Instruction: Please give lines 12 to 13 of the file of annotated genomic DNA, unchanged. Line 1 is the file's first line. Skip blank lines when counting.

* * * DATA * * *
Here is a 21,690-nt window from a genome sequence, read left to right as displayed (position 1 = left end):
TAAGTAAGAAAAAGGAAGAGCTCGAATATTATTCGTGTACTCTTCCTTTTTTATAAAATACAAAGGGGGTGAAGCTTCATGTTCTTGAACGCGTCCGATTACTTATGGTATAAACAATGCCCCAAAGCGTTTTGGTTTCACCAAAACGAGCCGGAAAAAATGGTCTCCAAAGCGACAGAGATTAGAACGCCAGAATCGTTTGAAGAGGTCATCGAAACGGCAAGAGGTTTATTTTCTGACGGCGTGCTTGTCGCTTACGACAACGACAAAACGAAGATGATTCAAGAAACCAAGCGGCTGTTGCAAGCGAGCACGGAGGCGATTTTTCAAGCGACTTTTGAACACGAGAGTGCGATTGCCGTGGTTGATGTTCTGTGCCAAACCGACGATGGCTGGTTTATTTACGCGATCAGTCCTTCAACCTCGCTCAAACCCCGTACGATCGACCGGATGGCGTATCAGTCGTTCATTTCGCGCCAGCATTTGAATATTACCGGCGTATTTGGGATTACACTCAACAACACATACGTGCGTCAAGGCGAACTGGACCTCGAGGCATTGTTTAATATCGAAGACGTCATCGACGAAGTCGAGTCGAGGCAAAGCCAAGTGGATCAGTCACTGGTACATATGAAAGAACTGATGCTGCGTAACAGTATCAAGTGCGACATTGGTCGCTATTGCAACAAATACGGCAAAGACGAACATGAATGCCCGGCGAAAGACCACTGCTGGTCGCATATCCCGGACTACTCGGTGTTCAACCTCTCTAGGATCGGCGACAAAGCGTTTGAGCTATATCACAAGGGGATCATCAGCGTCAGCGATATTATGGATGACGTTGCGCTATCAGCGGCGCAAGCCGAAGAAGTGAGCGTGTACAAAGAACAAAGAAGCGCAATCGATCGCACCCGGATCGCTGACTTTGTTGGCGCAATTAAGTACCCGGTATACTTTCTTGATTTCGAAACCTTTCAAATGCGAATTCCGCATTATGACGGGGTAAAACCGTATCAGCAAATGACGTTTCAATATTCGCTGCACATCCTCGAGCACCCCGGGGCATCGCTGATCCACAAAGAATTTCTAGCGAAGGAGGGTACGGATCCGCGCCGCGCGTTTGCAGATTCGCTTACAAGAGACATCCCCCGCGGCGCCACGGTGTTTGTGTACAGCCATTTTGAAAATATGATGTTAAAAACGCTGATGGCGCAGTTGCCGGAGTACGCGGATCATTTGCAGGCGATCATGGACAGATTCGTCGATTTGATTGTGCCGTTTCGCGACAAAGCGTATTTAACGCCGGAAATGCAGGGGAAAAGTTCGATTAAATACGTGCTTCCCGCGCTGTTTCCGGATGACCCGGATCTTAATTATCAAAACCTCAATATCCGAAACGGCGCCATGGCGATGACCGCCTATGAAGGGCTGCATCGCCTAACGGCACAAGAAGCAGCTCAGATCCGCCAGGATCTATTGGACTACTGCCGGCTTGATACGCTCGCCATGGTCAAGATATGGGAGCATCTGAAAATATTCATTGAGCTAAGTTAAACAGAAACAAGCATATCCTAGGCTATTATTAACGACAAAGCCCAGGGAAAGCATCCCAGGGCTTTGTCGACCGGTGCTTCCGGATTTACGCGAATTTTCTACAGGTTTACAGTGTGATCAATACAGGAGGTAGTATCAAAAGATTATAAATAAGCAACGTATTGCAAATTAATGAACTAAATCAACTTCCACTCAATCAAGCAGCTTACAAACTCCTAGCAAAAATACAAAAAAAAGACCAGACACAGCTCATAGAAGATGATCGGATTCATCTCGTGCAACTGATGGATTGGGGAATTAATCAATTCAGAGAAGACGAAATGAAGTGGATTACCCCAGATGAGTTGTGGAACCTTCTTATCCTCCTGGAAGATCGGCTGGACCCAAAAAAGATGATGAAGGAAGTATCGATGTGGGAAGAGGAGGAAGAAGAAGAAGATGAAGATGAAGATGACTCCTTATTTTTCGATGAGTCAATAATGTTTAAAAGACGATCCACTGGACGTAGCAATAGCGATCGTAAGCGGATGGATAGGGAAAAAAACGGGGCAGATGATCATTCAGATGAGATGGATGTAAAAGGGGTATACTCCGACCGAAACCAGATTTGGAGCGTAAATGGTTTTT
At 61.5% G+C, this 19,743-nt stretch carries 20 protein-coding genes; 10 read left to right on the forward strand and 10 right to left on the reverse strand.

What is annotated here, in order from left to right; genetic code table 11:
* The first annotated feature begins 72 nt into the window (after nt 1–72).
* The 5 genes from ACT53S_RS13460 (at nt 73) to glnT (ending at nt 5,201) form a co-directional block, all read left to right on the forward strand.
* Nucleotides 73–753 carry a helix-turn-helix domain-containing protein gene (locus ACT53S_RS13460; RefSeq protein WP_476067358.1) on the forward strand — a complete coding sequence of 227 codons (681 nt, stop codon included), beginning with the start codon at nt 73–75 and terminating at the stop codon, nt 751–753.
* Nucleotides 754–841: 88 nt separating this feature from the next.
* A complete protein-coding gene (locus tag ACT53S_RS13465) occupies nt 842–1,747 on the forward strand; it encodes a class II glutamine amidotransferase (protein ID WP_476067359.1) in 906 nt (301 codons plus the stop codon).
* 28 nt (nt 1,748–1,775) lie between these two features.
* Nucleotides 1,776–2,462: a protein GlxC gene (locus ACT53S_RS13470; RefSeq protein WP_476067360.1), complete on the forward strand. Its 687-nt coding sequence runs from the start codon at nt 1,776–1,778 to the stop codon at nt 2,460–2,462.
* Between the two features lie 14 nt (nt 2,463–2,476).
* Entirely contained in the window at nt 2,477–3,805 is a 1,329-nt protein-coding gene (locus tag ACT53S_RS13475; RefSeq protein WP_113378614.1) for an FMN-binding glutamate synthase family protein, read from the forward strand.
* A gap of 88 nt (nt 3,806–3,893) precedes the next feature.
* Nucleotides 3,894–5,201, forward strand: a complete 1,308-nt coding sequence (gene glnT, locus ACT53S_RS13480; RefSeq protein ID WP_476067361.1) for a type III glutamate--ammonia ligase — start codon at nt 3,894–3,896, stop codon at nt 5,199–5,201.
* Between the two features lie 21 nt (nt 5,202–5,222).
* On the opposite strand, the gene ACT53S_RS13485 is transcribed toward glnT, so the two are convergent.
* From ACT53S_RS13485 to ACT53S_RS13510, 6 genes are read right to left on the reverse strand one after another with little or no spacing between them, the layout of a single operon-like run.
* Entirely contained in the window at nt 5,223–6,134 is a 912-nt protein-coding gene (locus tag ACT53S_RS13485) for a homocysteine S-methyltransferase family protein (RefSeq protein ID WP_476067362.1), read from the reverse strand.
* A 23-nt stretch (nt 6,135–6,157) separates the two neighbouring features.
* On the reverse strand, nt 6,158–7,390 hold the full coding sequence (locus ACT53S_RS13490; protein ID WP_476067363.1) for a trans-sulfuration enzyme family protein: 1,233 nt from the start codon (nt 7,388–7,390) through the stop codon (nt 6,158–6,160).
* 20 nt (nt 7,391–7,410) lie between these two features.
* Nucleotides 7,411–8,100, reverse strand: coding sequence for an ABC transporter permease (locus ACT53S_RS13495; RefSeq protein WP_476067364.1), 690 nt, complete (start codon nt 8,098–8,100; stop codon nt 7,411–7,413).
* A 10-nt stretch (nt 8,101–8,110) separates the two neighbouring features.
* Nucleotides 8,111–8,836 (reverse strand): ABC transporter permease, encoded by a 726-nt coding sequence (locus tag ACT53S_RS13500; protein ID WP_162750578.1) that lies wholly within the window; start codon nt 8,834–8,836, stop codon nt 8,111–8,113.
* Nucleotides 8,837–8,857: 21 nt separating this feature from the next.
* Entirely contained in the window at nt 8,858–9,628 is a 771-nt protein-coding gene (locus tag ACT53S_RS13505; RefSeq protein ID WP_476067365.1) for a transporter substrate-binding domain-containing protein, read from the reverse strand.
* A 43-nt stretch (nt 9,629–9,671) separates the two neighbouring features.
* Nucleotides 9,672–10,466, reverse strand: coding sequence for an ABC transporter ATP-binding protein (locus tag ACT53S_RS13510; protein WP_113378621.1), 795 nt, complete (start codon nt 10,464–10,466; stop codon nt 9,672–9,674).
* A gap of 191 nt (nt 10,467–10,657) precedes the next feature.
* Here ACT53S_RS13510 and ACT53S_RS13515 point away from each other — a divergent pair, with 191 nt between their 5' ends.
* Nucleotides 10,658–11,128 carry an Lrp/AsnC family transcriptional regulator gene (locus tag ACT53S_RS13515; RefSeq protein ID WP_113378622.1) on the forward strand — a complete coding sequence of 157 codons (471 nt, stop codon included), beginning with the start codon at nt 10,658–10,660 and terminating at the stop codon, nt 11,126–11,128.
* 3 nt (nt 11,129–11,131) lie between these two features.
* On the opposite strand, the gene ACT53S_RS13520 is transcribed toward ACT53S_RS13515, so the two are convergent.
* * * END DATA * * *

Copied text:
* Between the two features lie 14 nt (nt 2,463–2,476).
* Entirely contained in the window at nt 2,477–3,805 is a 1,329-nt protein-coding gene (locus tag ACT53S_RS13475; RefSeq protein WP_113378614.1) for an FMN-binding glutamate synthase family protein, read from the forward strand.